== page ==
Back To The Future Friday: The Audio Technica CK10

Speed, space, and attack are all things the CK10 does right.

Personally, I loved the sound when I bought my first pair in 2008, and despite turning 35, and moving onto sound signatures properly mature, I still dig it. I’d say this:

If you love trance: CK10 is your earphone
If you love EDM/IDM: CK10 is your earphone
If you love jazz, you’ll like its atmosphere, but miss lower mids and bass
If you love live, you’ll get the width, but miss the power of the stage woofers
If you love classical, you’ll get most of what makes classical sing, but miss the deep, rich wood lows

The CK10 is an earphone that defines borders, not transitions. If your music requires oodles of warmth, you should move on. If it requires oodles of space, say hello: CK10 deals space in spades.

Here’s what sucks about it:

Noise floor

Despite packing higher-than-average resistance numbers, the CK10 is pretty hissy. It is sensitive, and though it’s not hard to drive, it will pick up on channel imbalance and background noise from most sub-par sources.

Comfort

Small is good, but steel caps are not. I can wear the CK10 for three days in a row, max. After that, the inner parts of my ears become sore, and itchy. I’ve changed tips, changed insertion depths, and even brushed my canals with petroleum jelly. All to no avail. As much as I love the way they work and sound, the CK10 just doesn’t like my holes.

Pop the top

The glue holding the CK10’s steel top on gets soft, and may come undone. Mine came undone after repeated prying with a small screwdriver. If your body chemistry is just right, you probably can do that without even trying.

The good news is that the fix is simple: rubber cement the insides of the CK10 and voilà! Closed for good.

Advice for buying one

Since the CK10’s filters can’t easily be changed, I suggest not buying used unless you can touch, and inspect the earphones prior to purchase. They could be gunked up. If you can find an unused pair, grab it. The CK10 will outlast the best, and the worst, in your portable audio stable. In ten years, you’ll be writing a Back to the Future article of your own, subject: Audio Technica’s amazing CK10.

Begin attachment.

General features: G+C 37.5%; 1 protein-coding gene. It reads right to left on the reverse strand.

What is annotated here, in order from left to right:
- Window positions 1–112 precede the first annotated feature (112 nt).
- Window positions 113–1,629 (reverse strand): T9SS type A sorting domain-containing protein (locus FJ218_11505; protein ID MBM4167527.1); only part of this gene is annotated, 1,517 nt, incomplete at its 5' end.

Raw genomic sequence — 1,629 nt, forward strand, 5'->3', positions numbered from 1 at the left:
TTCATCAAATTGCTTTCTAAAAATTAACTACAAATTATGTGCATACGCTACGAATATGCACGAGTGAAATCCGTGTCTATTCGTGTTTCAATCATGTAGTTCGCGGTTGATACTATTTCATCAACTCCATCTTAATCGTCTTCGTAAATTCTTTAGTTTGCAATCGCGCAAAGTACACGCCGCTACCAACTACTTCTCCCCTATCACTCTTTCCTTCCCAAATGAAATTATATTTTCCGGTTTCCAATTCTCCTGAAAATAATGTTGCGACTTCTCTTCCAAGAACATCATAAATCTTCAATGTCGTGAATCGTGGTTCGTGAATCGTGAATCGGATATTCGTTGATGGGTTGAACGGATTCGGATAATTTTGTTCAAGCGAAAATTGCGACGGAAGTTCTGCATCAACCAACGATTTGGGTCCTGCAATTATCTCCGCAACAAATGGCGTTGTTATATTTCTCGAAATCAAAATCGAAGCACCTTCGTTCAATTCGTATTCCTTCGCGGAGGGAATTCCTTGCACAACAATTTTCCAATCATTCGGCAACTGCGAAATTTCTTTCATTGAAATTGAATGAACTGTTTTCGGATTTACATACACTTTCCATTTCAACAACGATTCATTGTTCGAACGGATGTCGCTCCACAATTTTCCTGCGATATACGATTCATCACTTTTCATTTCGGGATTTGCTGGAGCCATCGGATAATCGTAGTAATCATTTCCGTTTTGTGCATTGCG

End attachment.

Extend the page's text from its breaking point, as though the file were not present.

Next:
Where do we go from here?

I loved my CK10 so much that I picked up a CK100, which on the surface, was prettier, and sturdier. That, at least, was my first impression. I was wrong. The CK100’s cable is more liable to fray, and its straight titanium case didn’t sit as swell in most ears. It was 500$ not spent exactly right, meaning the CK10 has no direct descendants.

To be honest, I’m still on the hunt for an earphone that sounds as good or better, and is as small and robust. If the GR10 was as sturdy, it would have no rivals. As it only sounds better, and is more comfortable, my journey is far from over.

3.7/5 - (10 votes)

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Back before he became the main photographer for bunches of audio magazines and stuff, Nathan was fiddling with pretty cool audio gear all day long at TouchMyApps. He loves Depeche Mode, trance, colonial hip-hop, and raisins. Sometimes, he gets to listening. Sometimes, he gets to shooting. Usually he's got a smile on his face. Always, he's got a whisky in his prehensile grip.

17 Comments

  • Reply January 30, 2015

    brcmrgn

    I was a latecomer to the CK10 – bought mine in 2011. Still using them. I have very large ear canals and the CK10 just disappears inside. A classic!

    • Reply January 31, 2015

      ohm image

      I love to be able to say in a loud voice: I was probably the first non-Japanese audiophile idiot to buy one and write about it!

      But that doesn’t matter. It’s users like you that still love their earphones. My canals are tight and the CK10 can be pretty damn painful. Glad that isn’t the rule.

  • Reply January 30, 2015

    mcmaximax

    I basically love mine to death.
    I once broke the plug so I got it re-terminated with a Viablue plug (soldered with Viablue’s solder wire as well) and man they sound even more glorious. I got a tiny bit more bass and decay that was kinda lacking, and also less smoothing in the mids, essentially become the best overall IEMs to me considering the ergonomics, price, durability, style, SQ.